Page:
Like you'll see, i tried to use exactly the same code for each langage.

    >
    > also, which shedskin options did you use? did you use -bw, to disable
    > bounds and wrap-around checking? this can make quite a difference for
    > code that does a lot of indexing. if the code uses random numbers,
    > then -r can also make a big difference, to use C rand(), instead of
    > Python compatible random numbers.
    >
    > and which C++ compiler flags did you use? the default -O2, or
    > something like -O3 -fomit-frame-pointer -msse2..?


    I used the default, shedksin cheval.py; make
    shedskin 0.2

    With -bw and -O3 -fomit-frame-pointer -msse2 i have 5.5s (instead of 8)

    Let me know if you find better.

    --
    William Dodé - http://flibuste.net
    Informaticien Indépendant
     
    William Dode, Jul 21, 2009
    #8
  9. Mark Dufour

    William Dode Guest

    On 20-07-2009, Bearophile wrote:
    > Skip Montanaro:
    >> I read just enough French to know that "avec" means "with", but I don't
    >> understand the difference between "avec malloc *int" and "avec []".  Can you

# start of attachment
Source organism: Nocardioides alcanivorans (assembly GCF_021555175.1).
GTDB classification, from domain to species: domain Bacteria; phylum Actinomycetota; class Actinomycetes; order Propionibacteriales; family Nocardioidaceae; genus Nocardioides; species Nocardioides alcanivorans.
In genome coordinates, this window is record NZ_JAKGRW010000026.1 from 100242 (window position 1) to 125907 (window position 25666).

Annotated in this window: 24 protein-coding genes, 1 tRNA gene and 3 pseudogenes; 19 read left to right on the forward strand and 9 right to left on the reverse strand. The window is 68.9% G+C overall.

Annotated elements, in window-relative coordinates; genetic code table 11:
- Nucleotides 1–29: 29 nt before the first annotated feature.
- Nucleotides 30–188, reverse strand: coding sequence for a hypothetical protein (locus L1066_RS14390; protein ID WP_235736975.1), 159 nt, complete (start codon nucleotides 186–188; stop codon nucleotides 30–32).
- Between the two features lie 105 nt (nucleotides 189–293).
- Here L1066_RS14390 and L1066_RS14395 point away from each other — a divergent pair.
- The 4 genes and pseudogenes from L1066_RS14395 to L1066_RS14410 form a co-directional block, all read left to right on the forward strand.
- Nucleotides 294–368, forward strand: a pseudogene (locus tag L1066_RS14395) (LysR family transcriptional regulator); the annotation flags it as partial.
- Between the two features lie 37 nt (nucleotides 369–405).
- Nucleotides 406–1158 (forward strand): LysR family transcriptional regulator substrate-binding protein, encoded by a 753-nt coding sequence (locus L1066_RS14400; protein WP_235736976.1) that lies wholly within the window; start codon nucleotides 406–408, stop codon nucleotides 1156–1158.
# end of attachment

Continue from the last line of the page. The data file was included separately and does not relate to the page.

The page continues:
>> explain please?

    >
    > Maybe it's the time difference between using a Python list from Cython
    > and using a C "array" allocated with a malloc from Cython.


    yes, it's this

    --
    William Dodé - http://flibuste.net
    Informaticien Indépendant
     
    William Dode, Jul 21, 2009
    #9
  10. Mark Dufour

    srepmub Guest


    > With -bw and -O3 -fomit-frame-pointer -msse2 i have 5.5s (instead of 8)
    >
    > Let me know if you find better.


    thanks. now I'm wondering how fast does the C version become with
    these flags..? :)


    mark.
     
    srepmub, Jul 21, 2009
    #10
  11. Mark Dufour

    William Dode Guest

    On 21-07-2009, srepmub wrote:
    >
    >> With -bw and -O3 -fomit-frame-pointer -msse2 i have 5.5s (instead of 8)
    >>
    >> Let me know if you find better.

    >
    > thanks. now I'm wondering how fast does the C version become with
    > these flags..? :)


    I don't see any difference...

    --
    William Dodé - http://flibuste.net